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Shakespeare's Globe Theatre, which officially opened in 1997, is a reconstruction of the Globe Theatremarker, an Elizabethan playhouse in the London Borough of Southwarkmarker, on the south bank of the River Thames. It is approximately from the site of the original theatre. Jack Shepherd's 'Prologue Production' of The Two Gentlemen of Verona starring Mark Rylance as Proteus, opened the Globe to the theatregoing public in August 1996, a year before the formal opening Gala.

The original Globe

The original Globe Theatre was built in 1599 by the playing company, Lord Chamberlain's Men, to which Shakespeare belonged, and was destroyed by fire on June 29, 1613. The fire was caused by a accident with a cannon during a production of Henry VIII. The theatre was rebuilt by June 1614 (the exact opening date is not known), but was officially closed by pressure of Puritan opinion in 1642 and demolished in 1644 .


In 1970 American actor and director Sam Wanamaker, founded the Shakespeare Globe Trust, and International Shakespeare Globe Centre with the objective of building a faithful recreation of Shakespeare’s Globe close to its original Bankside, Southwark location. While many had said that the Globe reconstruction was impossible to achieve, he persevered for over twenty years, and eventually a new Globe theatre was built according to a design based on the research of historical advisor John Orrell.The rest of the design team comprised Theo Crosby of Pentagram as the architect, Buro Happold as structural and services engineers and Boyden & Co as quantity surveyors. The construction was undertaken by McCurdy & Co.

The theatre opened in 1997 under the name "Shakespeare's Globe Theatre" and now stages plays every summer. Mark Rylance was appointed as the first artistic director in 1995 and was succeeded by Dominic Dromgoole In 2006.

The new theatre on Banksidemarker is approximately from the original site, centre to centre, and was the first thatched roof building permitted in London since the Great Fire of Londonmarker in 1666.

As in the original Globe, the theatre has a thrust stage that projects into a large circular yard surrounded by three tiers of steeply raked seating.
The only covered parts of the amphitheatre are the stage and the (more expensive) seated areas. Plays are staged during the summer, usually between May and the first week of October, and in the winter the theatre is used for educational purposes. Tours are available all year round.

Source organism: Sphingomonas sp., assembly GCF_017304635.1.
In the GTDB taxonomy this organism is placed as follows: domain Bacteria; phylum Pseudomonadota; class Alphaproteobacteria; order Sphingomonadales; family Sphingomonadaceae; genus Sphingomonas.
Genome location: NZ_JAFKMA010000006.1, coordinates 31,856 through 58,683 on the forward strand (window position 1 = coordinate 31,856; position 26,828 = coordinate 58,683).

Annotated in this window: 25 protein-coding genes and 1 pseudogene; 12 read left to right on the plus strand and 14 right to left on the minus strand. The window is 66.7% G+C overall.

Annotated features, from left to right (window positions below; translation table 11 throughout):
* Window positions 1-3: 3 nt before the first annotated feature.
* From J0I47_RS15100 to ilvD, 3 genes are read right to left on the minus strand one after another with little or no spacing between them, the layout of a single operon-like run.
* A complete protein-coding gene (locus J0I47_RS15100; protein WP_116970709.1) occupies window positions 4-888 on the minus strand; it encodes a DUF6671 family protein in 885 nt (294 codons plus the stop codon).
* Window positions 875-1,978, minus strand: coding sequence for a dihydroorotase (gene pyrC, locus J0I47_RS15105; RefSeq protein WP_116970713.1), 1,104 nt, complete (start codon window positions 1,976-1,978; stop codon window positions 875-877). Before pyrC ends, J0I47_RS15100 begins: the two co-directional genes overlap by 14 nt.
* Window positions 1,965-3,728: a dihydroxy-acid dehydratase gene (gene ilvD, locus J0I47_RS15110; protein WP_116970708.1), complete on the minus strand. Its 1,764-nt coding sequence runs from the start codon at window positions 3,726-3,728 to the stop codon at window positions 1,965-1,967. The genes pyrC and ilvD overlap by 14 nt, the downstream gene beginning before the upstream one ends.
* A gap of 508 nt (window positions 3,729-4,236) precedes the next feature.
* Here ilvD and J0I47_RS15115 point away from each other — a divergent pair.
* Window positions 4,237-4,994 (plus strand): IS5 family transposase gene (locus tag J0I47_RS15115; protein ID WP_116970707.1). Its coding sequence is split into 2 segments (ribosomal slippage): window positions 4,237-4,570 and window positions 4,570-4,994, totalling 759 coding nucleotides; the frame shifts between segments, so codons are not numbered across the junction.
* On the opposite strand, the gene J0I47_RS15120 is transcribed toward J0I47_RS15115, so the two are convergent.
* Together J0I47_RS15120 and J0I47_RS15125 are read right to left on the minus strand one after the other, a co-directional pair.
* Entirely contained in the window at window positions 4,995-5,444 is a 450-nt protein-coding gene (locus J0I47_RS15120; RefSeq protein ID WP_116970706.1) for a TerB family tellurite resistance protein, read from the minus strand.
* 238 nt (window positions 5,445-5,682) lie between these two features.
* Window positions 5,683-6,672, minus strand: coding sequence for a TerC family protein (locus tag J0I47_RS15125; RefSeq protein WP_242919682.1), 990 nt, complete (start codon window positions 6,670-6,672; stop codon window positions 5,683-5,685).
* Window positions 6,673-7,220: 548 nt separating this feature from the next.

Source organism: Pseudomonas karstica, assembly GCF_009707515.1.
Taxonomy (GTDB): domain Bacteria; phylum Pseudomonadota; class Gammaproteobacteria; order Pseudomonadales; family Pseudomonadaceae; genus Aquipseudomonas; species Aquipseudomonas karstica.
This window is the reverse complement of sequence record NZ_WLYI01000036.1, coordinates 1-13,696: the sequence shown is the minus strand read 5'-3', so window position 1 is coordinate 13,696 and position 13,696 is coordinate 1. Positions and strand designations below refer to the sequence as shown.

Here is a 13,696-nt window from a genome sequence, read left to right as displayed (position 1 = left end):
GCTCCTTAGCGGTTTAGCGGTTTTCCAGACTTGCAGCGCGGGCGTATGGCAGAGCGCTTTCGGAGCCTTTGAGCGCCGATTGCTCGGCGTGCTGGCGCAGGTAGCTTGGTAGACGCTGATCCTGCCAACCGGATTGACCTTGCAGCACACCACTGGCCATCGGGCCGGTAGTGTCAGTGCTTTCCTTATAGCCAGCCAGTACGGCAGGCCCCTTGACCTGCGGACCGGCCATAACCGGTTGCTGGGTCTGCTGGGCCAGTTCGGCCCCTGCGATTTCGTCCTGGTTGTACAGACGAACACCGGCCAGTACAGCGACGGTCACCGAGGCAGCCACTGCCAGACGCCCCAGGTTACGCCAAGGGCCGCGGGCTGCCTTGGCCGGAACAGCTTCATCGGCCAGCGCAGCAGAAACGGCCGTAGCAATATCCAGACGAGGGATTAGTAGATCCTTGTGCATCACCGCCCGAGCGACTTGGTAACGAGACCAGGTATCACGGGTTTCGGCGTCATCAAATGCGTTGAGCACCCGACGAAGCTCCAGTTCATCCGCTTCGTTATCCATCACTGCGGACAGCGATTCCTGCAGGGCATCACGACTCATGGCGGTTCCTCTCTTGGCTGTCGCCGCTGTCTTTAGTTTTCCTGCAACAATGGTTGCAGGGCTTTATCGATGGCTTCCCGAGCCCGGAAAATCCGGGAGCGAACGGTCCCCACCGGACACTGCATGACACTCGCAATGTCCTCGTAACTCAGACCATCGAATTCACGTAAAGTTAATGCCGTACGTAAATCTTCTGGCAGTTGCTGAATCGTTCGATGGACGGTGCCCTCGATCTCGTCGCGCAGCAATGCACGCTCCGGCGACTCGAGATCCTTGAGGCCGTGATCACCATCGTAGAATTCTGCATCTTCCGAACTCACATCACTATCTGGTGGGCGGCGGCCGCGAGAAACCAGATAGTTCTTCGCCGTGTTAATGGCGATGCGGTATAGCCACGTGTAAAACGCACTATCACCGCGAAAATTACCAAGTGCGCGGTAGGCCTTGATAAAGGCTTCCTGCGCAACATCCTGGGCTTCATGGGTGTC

The reconstruction was carefully researched so that the new building would be as faithful a replica of the original as possible. This was aided by the discovery of the original Globe Theatre as final plans were being made for the site and structure. Performances are staged in a manner which is as close as possible to the original environment. There are no spotlights - the plays are staged during daylight hours and in the evenings (with the help of interior floodlights). There is no amplification - no microphones or speakers - the actors must project their natural voices into the theatre. All music is performed live on period instruments. The actors can see the audience, and the audience can see each other, adding to the feeling of shared experience and community event.

The building itself is constructed entirely of English oak - with mortise and tenon joinery. There is no structural steel anywhere. It is, in this sense, an "authentic" 16th century timber-framed building. The seats are simple benches (though cushions can be hired for performances) and the Globe has the first and only thatched roof in London since the Great Fire of 1666. The modern thatch is well protected by fire retardants, and sprinklers on the roof ensure further protection against fire. The "authentic" theatre is joined with a modern lobby, restaurant, gift shop and visitors' centre for the public and has extensive backstage support areas for the actors and musicians. Seating capacity is 857 with an additional 700 "groundlings" standing in the pit, making up an audience about half the size of a typical audience in Shakespeare's time.

Other replicas

Globe-Theater, Schwäbisch Hall, Baden-Württemberg, Germany
Replicas and free interpretations of the Globe have been built around the world and in the virtual world:

  • Replica of similar Elizabethan theatre:
    • Waseda University Tsubouchi Shoyo Memorial Library Theatre (a replica of The Fortune Theatremarker), built early 1900s


  1. Nagler 1958, p. 8.
  2. McCurdy & Co website
  3. Information about the Globe.
  4. Measured using Google Earth
  5. Staff. Globe Theatre Encarta. Accessed 29 June 2008
  6. This number can be derived by counting all seats on the detailed seating plans that are shown after selecting an event and start the booking procedure at and adding another 20 for the "Gentlemen's Rooms" ( )
  7. The Old Globe, San Diego.
  8. Further Replicas .
  9. www.Broadway.TV article "Broadway To Get New Globe?"
  10. Italy gets Globe Theatre replica.
  11. The Globe Theatre in Prague - More Information about the Disaster.


  • Carson, Christie and Karim Cooper, Farah (Sept 2008) Shakespeare's Globe, A Theatrical Experiment, Cambridge University Press, UK, ISBN 9780521701662

External links


  • Carson and Karim-Cooper 'Shakespeare's Globe: A theatrical Experiement' Cambridge University Press, 2008, 9780521701662
  • Day, Barry: This Wooden 'O': Shakespeare's Globe Reborn. Oberon Books, London, 1997. ISBN 1-870259-99-8.
  • Rylance, Mark: Play: A Recollection in Pictures and Words of the First Five Years of Play at Shakespeares's Globe Theatre. Photogr.: Sheila Burnett, Donald Cooper, Richard Kolina, John Tramper. Shakespeare's Globe Publ., London, 2003. ISBN 0-9536480-4-4.

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